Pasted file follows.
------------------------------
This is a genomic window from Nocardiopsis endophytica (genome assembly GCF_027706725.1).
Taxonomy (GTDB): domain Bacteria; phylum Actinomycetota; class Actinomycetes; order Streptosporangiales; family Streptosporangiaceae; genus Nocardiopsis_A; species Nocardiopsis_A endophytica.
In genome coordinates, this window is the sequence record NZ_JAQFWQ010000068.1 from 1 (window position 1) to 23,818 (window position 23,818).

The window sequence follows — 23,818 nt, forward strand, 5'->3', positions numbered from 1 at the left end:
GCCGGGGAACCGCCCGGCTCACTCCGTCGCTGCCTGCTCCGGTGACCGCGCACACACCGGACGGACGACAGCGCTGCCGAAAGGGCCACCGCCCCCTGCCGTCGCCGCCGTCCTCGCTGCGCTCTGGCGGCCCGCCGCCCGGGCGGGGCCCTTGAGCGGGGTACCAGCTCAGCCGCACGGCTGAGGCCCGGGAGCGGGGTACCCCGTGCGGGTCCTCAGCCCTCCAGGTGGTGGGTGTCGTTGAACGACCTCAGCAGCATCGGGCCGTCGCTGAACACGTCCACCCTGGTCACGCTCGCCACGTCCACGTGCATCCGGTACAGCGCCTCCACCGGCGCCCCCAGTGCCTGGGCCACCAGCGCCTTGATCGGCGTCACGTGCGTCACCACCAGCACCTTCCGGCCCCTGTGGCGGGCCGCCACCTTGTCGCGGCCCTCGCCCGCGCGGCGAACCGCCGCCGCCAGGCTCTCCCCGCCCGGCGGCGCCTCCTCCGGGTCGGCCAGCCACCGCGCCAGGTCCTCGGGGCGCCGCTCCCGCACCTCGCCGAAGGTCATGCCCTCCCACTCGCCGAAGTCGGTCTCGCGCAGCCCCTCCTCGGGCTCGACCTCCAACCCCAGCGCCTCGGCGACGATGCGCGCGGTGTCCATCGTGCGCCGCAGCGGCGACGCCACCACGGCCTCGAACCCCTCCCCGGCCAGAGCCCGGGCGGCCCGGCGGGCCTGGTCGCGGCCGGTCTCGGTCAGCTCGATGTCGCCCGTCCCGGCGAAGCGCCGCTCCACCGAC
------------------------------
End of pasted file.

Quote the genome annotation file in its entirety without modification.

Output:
This is a genomic window from Nocardiopsis endophytica (genome assembly GCF_027706725.1).
Taxonomy (GTDB): domain Bacteria; phylum Actinomycetota; class Actinomycetes; order Streptosporangiales; family Streptosporangiaceae; genus Nocardiopsis_A; species Nocardiopsis_A endophytica.
In genome coordinates, this window is the sequence record NZ_JAQFWQ010000068.1 from 1 (window position 1) to 23,818 (window position 23,818).

The window sequence follows — 23,818 nt, forward strand, 5'->3', positions numbered from 1 at the left end:
GCCGGGGAACCGCCCGGCTCACTCCGTCGCTGCCTGCTCCGGTGACCGCGCACACACCGGACGGACGACAGCGCTGCCGAAAGGGCCACCGCCCCCTGCCGTCGCCGCCGTCCTCGCTGCGCTCTGGCGGCCCGCCGCCCGGGCGGGGCCCTTGAGCGGGGTACCAGCTCAGCCGCACGGCTGAGGCCCGGGAGCGGGGTACCCCGTGCGGGTCCTCAGCCCTCCAGGTGGTGGGTGTCGTTGAACGACCTCAGCAGCATCGGGCCGTCGCTGAACACGTCCACCCTGGTCACGCTCGCCACGTCCACGTGCATCCGGTACAGCGCCTCCACCGGCGCCCCCAGTGCCTGGGCCACCAGCGCCTTGATCGGCGTCACGTGCGTCACCACCAGCACCTTCCGGCCCCTGTGGCGGGCCGCCACCTTGTCGCGGCCCTCGCCCGCGCGGCGAACCGCCGCCGCCAGGCTCTCCCCGCCCGGCGGCGCCTCCTCCGGGTCGGCCAGCCACCGCGCCAGGTCCTCGGGGCGCCGCTCCCGCACCTCGCCGAAGGTCATGCCCTCCCACTCGCCGAAGTCGGTCTCGCGCAGCCCCTCCTCGGGCTCGACCTCCAACCCCAGCGCCTCGGCGACGATGCGCGCGGTGTCCATCGTGCGCCGCAGCGGCGACGCCACCACGGCCTCGAACCCCTCCCCGGCCAGAGCCCGGGCGGCCCGGCGGGCCTGGTCGCGGCCGGTCTCGGTCAGCTCGATGTCGCCCGTCCCGGCGAAGCGCCGCTCCACCGAC